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Pharmacists should consider whether scripts for Cipro as an precaution against anthrax are clinically appropriate, according to the American Pharmaceutical Association.
Pharmacists must use their best professional judgment about whether to fill Cipro prescriptions for people worried about a possible bioterrorist attack with anthrax, according to professional and regulatory officials.
Cipro prescriptions for anthrax fall within the pharmacist's general responsibility for ensuring that the Rx is valid and clinically appropriate, according to Susan Winckler, group director of policy and advocacy, American Pharmaceutical Association.
"If they believe that such a prescription is clinically inappropriate, then they should refuse to dispense it," said Winckler. "Some say that the customer is always right. Well, no. There is a clinical appropriateness question, and the pharmacist can't abdicate that responsibility."
The medical standard of practice was set when the Food & Drug Administration and the American Medical Association both advised physicians not to prescribe Cipro for anthrax prophylaxis or for hoarding by patients. That prohibition creates a dilemma for pharmacists, said Carmen Catizone, executive director, National Association of Boards of Pharmacy.
"The medical standard of practice indicates that the drug should not be prescribed," Catizone told Drug Topics. "However, the patient presents a prescription to the pharmacist and says, 'I told my doctor to give me this because I'm worried about anthrax, but I don't have any symptoms.' It's going to be difficult for the pharmacist not to dispense it. Technically, that's not a valid prescription if people are saying it shouldn't be prescribed. It falls within the pharmacists' professional judgment and on their shoulders, unfortunately."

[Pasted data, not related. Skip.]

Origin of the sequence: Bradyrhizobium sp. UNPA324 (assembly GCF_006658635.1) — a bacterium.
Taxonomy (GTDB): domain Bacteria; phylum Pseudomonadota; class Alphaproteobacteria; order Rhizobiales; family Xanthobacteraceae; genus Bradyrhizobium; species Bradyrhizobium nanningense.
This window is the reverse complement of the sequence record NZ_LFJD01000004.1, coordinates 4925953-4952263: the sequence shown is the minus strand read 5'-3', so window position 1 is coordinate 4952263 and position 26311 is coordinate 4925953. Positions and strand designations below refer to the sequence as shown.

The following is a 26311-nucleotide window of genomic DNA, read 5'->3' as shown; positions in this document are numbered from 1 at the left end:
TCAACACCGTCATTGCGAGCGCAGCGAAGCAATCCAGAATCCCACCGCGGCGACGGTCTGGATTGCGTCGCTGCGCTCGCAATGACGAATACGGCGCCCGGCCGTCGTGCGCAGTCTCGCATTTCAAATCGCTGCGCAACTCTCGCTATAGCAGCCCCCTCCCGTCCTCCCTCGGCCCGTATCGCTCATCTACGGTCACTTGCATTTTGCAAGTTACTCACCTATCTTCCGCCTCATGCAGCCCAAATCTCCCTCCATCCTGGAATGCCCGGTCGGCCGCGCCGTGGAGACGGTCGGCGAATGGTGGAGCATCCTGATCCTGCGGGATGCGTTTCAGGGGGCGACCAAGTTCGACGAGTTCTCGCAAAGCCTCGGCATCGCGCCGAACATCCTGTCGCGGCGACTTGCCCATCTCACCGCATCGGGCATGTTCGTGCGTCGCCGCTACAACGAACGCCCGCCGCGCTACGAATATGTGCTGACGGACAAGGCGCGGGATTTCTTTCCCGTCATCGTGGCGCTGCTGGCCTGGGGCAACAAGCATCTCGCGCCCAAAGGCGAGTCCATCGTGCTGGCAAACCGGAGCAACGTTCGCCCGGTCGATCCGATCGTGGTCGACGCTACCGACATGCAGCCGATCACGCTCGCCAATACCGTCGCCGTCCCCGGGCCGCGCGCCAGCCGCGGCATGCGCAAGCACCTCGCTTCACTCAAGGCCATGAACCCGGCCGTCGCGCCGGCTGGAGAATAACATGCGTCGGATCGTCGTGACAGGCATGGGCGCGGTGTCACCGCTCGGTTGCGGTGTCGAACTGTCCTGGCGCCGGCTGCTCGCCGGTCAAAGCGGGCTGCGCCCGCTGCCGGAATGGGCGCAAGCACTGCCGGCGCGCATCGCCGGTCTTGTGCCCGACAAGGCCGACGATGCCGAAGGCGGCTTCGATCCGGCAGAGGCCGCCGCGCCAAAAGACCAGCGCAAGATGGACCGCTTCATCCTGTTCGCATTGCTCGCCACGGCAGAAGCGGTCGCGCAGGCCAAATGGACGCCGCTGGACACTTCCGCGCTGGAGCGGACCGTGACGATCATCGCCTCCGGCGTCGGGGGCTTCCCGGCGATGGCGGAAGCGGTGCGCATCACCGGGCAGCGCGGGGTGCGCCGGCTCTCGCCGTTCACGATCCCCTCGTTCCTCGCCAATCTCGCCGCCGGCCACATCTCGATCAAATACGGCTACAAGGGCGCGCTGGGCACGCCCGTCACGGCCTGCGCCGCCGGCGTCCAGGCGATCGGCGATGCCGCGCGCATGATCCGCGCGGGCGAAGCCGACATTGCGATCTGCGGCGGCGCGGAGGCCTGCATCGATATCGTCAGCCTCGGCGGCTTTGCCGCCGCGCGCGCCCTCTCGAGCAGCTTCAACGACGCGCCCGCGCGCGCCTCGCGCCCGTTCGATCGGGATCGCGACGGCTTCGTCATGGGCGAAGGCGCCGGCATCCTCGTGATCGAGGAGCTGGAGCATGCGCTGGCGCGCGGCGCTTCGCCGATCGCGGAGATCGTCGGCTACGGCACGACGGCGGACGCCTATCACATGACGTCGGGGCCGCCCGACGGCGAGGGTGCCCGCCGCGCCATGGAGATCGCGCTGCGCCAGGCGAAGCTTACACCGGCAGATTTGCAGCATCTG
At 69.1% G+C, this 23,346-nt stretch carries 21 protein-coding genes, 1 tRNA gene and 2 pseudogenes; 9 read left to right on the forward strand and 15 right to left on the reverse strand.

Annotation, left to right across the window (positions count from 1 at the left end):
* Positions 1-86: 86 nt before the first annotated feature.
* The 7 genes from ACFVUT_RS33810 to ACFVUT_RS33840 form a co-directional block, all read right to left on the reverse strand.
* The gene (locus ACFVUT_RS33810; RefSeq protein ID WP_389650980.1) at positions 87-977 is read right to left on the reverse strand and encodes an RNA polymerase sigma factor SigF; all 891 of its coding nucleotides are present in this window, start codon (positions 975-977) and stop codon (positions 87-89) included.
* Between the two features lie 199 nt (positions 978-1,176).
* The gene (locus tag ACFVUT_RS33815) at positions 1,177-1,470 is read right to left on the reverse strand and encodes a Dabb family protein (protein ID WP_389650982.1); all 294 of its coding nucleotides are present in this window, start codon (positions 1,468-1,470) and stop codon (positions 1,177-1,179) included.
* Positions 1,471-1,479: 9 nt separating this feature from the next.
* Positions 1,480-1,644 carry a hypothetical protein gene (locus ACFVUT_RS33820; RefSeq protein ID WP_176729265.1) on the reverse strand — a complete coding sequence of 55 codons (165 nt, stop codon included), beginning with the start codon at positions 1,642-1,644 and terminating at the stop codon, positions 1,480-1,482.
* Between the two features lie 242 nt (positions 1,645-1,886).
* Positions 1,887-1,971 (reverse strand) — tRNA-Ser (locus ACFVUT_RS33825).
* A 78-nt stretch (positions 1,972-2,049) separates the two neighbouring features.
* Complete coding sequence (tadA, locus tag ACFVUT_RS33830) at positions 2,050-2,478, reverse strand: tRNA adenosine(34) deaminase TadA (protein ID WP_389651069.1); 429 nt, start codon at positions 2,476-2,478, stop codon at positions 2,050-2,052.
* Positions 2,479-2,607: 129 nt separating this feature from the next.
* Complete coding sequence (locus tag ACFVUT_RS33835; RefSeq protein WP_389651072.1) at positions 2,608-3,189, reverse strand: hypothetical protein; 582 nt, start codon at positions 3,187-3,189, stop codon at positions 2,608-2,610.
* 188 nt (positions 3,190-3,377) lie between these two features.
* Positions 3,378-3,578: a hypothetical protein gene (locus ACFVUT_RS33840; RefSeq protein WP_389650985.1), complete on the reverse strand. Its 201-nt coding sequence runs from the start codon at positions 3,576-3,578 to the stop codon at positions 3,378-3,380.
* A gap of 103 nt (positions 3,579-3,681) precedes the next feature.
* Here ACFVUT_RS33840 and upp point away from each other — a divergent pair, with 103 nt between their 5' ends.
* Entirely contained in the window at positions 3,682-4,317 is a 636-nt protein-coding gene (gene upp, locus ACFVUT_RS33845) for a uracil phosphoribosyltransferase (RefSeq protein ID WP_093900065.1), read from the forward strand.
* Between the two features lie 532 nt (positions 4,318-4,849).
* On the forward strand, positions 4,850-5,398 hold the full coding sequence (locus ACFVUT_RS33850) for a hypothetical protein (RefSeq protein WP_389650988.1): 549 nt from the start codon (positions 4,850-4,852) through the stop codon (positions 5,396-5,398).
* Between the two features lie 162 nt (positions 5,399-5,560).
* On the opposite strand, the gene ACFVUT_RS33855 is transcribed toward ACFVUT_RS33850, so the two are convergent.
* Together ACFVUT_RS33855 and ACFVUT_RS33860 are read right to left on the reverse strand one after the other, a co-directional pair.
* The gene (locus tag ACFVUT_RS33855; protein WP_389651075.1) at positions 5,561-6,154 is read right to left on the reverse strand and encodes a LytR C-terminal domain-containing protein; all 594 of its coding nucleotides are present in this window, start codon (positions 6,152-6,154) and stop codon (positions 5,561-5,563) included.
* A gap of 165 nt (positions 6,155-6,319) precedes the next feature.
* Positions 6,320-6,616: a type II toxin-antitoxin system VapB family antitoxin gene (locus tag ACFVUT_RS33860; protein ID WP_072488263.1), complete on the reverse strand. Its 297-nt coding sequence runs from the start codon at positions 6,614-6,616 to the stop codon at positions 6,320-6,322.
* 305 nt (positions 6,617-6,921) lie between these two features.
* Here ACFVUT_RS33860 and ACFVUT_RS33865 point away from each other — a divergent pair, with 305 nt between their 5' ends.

Consumers were cautioned by APhA against stockpiling antibiotics because it can contribute to antimicrobial resistance and cause critical shortages; also, taking the medication as a preventive can cause side effects without any benefit.
Panicky pharmacists considering hoarding Cipro for themselves and their families have to answer the same questions posed to their patients, said Winckler. Is there a valid script? Is it clinically appropriate? However, as healthcare professionals, they have an additional responsibility to consider antibiotic resistance and whether hoarding could deprive patients who really need the medication.
Hoarding for yourself "is an absolutely human thing to want to do, but that's why we are professionals," Winckler said. "If you're a pharmacist trying to give the message that people should not hoard medication, it certainly raises questions about your own actions. "
Hoarding by pharmacists is a potential problem, agreed Catizone. "If there is an anthrax contamination and we need to get antibiotics to people but others have hoarded it and it's not in supply, people are going to die," he said. "Hoarding is just not the right thing to do. This goes beyond pharmacy. This is a national tragedy and a situation in which pharmacists have to act responsibly as citizens."
Carol Ukens. Cipro Rxs need professional judgment, say officials.